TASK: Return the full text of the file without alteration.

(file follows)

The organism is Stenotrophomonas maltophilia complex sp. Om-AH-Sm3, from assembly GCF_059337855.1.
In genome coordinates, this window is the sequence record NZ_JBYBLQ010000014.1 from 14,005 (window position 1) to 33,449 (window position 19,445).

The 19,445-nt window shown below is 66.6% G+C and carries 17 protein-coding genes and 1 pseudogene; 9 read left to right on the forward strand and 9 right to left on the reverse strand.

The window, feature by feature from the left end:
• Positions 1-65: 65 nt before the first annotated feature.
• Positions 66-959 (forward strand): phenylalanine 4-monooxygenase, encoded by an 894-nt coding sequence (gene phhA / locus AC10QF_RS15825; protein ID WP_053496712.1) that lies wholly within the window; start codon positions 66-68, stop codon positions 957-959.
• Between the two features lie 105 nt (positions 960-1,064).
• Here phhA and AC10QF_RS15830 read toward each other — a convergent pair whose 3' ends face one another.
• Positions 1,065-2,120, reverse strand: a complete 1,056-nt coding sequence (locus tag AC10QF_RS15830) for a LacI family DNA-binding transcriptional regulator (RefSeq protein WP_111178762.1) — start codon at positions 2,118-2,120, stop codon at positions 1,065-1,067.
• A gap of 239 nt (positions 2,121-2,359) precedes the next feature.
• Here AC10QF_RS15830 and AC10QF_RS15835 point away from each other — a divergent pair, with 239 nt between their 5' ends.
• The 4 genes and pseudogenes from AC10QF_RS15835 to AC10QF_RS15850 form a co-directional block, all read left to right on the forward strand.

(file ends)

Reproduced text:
The organism is Stenotrophomonas maltophilia complex sp. Om-AH-Sm3, from assembly GCF_059337855.1.
In genome coordinates, this window is the sequence record NZ_JBYBLQ010000014.1 from 14,005 (window position 1) to 33,449 (window position 19,445).

The 19,445-nt window shown below is 66.6% G+C and carries 17 protein-coding genes and 1 pseudogene; 9 read left to right on the forward strand and 9 right to left on the reverse strand.

The window, feature by feature from the left end:
• Positions 1-65: 65 nt before the first annotated feature.
• Positions 66-959 (forward strand): phenylalanine 4-monooxygenase, encoded by an 894-nt coding sequence (gene phhA / locus AC10QF_RS15825; protein ID WP_053496712.1) that lies wholly within the window; start codon positions 66-68, stop codon positions 957-959.
• Between the two features lie 105 nt (positions 960-1,064).
• Here phhA and AC10QF_RS15830 read toward each other — a convergent pair whose 3' ends face one another.
• Positions 1,065-2,120, reverse strand: a complete 1,056-nt coding sequence (locus tag AC10QF_RS15830) for a LacI family DNA-binding transcriptional regulator (RefSeq protein WP_111178762.1) — start codon at positions 2,118-2,120, stop codon at positions 1,065-1,067.
• A gap of 239 nt (positions 2,121-2,359) precedes the next feature.
• Here AC10QF_RS15830 and AC10QF_RS15835 point away from each other — a divergent pair, with 239 nt between their 5' ends.
• The 4 genes and pseudogenes from AC10QF_RS15835 to AC10QF_RS15850 form a co-directional block, all read left to right on the forward strand.